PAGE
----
Wednesday, September 22, 2010

Speaking political language...


Being journalism students, my classmates and I have the daunting task of covering the upcoming civic election for a news outlet in Manitoba. (Sorry, political buffs, but I can say with certainty that this assignment really is daunting!) We have to speak to residents in the ward we've been assigned, as well as the candidates who have thrown their name in the hat to run for city councillor or mayor.


That doesn't sound so bad, right?!

Well, here's the thing: speaking about politics is like speaking a foreign language to many people, especially civic politics. Seriously. When the term politics comes up in conversation, I would venture to say that many people -- from uneducated to extremely educated -- shutter at the word. It's like the cancer of the english language.

This is not because there is a lack of political-filled content in the newspaper, and on the TV and radio. Nor, is this because candidates haven't put themselves 'out there,' (because, for the most part, they have.) This is because formal politics are hard to understand.

The newspaper, for example; it's written at a grade six reading level. Well, that's fine and dandy, but when you write about something like politics -- a subject that makes use of big words, terms and phrases that are often difficult to understand the meaning of -- the "easy to read" news story becomes rather difficult.

Take, for example, this paragraph in today's Winnipeg Free Press:

There are a total of 51 people running for 15 council ward seats, plus four candidates for mayor. None of council’s 12 incumbents – Katz and 11 councillors — will run unopposed. That means there will be no acclamations in Winnipeg for two straight elections. There were no acclamations in 2006, either.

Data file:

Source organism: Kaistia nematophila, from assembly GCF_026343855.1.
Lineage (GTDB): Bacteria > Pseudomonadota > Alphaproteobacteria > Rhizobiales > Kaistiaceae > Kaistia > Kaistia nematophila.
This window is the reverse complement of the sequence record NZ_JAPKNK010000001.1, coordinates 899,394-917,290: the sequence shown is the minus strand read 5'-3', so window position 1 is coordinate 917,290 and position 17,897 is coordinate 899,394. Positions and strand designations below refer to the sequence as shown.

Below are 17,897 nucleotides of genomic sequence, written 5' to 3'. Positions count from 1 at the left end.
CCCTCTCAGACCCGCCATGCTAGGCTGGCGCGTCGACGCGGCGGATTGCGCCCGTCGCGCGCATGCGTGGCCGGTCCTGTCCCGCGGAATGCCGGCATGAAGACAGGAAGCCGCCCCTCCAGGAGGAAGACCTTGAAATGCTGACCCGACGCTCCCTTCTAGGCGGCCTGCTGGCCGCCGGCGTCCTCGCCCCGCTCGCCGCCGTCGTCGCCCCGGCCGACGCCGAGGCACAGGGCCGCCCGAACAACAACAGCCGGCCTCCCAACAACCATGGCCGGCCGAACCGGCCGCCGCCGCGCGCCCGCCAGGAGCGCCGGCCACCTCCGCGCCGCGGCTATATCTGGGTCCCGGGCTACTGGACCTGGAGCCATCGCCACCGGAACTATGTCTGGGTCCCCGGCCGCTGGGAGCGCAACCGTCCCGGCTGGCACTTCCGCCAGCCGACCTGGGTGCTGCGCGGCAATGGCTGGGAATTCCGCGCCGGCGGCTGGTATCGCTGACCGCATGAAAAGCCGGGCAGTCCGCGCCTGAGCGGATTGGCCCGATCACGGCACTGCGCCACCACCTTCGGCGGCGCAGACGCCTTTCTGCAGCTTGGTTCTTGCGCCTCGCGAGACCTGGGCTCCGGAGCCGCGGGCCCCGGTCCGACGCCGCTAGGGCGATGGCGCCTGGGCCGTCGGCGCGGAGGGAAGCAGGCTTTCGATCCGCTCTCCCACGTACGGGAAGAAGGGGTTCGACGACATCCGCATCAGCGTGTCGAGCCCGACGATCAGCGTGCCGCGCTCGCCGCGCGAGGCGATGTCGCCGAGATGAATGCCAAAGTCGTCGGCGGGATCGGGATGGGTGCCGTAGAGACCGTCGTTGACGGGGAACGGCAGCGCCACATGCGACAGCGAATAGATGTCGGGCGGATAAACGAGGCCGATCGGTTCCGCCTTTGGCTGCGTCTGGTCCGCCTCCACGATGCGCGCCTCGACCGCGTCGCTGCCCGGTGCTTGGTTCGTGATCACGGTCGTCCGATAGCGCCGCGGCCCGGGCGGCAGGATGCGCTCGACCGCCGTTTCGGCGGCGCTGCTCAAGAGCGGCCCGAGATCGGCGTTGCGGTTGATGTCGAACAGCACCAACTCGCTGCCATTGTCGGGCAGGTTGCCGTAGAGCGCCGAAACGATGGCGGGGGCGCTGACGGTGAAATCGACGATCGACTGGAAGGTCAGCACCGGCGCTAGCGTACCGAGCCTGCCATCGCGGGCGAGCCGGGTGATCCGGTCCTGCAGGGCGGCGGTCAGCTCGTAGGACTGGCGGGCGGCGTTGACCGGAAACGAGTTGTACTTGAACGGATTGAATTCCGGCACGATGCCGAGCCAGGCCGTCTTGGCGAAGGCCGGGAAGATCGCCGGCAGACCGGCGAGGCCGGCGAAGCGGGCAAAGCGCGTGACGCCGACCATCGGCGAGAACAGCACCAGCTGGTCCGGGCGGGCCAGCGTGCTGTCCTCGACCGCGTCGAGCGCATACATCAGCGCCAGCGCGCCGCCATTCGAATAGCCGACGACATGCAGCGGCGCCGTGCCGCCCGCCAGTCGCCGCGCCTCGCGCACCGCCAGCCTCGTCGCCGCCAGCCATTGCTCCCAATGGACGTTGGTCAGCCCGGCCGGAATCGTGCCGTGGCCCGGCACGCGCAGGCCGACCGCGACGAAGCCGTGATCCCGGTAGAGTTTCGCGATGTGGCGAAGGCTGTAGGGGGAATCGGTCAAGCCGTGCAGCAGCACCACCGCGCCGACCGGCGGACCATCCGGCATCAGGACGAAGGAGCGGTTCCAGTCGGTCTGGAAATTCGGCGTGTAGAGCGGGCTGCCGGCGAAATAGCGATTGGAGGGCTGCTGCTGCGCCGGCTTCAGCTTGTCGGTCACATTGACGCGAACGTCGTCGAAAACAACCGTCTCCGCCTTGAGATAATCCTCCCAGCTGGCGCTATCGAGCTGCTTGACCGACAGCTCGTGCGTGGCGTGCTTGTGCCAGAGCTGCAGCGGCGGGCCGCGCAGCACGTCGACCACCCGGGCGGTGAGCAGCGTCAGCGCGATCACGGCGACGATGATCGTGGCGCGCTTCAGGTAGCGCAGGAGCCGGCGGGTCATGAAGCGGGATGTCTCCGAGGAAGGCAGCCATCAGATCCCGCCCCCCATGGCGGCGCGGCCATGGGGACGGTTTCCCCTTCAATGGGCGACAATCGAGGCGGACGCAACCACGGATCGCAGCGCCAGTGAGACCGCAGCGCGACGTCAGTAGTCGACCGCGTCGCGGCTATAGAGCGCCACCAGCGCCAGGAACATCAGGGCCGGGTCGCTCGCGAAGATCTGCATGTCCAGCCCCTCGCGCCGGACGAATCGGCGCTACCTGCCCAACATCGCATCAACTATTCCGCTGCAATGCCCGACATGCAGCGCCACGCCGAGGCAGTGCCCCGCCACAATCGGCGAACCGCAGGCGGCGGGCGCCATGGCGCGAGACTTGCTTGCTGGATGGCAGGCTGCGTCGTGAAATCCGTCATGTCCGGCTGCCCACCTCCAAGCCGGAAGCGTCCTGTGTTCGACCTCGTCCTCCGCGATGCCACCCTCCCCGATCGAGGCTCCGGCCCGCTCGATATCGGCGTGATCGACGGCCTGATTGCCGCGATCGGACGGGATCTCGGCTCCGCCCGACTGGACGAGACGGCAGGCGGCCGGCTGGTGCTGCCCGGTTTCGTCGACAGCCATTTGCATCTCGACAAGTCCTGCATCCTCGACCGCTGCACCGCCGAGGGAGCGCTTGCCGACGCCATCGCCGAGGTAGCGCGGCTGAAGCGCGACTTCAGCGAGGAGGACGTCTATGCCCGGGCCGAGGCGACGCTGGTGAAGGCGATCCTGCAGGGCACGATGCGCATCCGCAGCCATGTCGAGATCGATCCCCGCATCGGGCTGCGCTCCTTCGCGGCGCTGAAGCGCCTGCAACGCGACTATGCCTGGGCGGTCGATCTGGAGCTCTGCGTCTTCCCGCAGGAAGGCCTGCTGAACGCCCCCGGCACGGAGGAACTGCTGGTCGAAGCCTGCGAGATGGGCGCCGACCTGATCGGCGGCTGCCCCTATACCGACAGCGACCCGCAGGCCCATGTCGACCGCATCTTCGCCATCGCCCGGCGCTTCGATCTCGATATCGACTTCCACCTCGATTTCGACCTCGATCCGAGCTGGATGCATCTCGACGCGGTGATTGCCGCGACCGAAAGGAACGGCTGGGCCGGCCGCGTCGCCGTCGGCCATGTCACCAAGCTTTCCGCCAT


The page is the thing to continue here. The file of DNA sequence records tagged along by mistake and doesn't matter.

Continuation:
Sure, this starts off relatively easy to understand:

There are a total of 51 people running for 15 council ward seats, plus four candidates for mayor.

"Yeah, yeah; there are 51 people running in the election in 15 wards of the city...I get it."

But then, some of the words in this story (perhaps easy for some people to understand, especially if they follow civic politics...) get a little touchy:

None of council’s 12 incumbents – Katz and 11 councillors — will run unopposed. That means there will be no acclamations in Winnipeg for two straight elections.

"What?! No really; what?!" (This, my friends, is what I like to call that "Charlie Brown teacher moment," when everything you see, hear, or read becomes the 'Wah-wah-wah-wah' voice of Charlie Brown's teacher.)

I don't consider myself stupid, and I even took a few politics classes in university, but after a few years of not really following civic politics, I'm a little confused by this. (Like any language, if you don't use it, it tends to wear off!)

It's really a shame, because you can't blame people -- voters -- for not caring about civic politics, if they don't fully understand. And you certainly can't blame me (and my journalism classmates) for thinking that covering the election is daunting.

1 comment:

  1. Do people have a responsibility to understand this stuff?

    ReplyDelete